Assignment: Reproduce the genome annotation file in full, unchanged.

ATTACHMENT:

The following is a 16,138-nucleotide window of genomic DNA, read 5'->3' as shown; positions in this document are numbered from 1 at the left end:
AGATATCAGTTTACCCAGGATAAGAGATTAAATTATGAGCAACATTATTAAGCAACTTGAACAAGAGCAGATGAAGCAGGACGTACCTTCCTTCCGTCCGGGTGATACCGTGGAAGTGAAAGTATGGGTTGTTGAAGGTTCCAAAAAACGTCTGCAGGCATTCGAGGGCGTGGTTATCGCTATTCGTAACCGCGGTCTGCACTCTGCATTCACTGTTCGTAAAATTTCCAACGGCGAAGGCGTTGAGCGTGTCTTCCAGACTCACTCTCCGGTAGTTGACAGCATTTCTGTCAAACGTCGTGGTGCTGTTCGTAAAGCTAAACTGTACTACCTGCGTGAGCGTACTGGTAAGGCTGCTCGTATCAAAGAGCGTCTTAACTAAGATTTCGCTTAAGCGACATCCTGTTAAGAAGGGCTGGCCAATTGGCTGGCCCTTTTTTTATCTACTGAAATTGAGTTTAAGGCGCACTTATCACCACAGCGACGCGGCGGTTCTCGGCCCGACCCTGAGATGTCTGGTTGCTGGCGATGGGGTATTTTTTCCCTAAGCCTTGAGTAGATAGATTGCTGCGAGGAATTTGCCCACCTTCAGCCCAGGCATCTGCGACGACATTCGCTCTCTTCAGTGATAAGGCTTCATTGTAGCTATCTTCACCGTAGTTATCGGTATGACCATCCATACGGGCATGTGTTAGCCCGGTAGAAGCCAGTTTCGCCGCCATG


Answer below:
The following is a 16,138-nucleotide window of genomic DNA, read 5'->3' as shown; positions in this document are numbered from 1 at the left end:
AGATATCAGTTTACCCAGGATAAGAGATTAAATTATGAGCAACATTATTAAGCAACTTGAACAAGAGCAGATGAAGCAGGACGTACCTTCCTTCCGTCCGGGTGATACCGTGGAAGTGAAAGTATGGGTTGTTGAAGGTTCCAAAAAACGTCTGCAGGCATTCGAGGGCGTGGTTATCGCTATTCGTAACCGCGGTCTGCACTCTGCATTCACTGTTCGTAAAATTTCCAACGGCGAAGGCGTTGAGCGTGTCTTCCAGACTCACTCTCCGGTAGTTGACAGCATTTCTGTCAAACGTCGTGGTGCTGTTCGTAAAGCTAAACTGTACTACCTGCGTGAGCGTACTGGTAAGGCTGCTCGTATCAAAGAGCGTCTTAACTAAGATTTCGCTTAAGCGACATCCTGTTAAGAAGGGCTGGCCAATTGGCTGGCCCTTTTTTTATCTACTGAAATTGAGTTTAAGGCGCACTTATCACCACAGCGACGCGGCGGTTCTCGGCCCGACCCTGAGATGTCTGGTTGCTGGCGATGGGGTATTTTTTCCCTAAGCCTTGAGTAGATAGATTGCTGCGAGGAATTTGCCCACCTTCAGCCCAGGCATCTGCGACGACATTCGCTCTCTTCAGTGATAAGGCTTCATTGTAGCTATCTTCACCGTAGTTATCGGTATGACCATCCATACGGGCATGTGTTAGCCCGGTAGAAGCCAGTTTCGCCGCCATG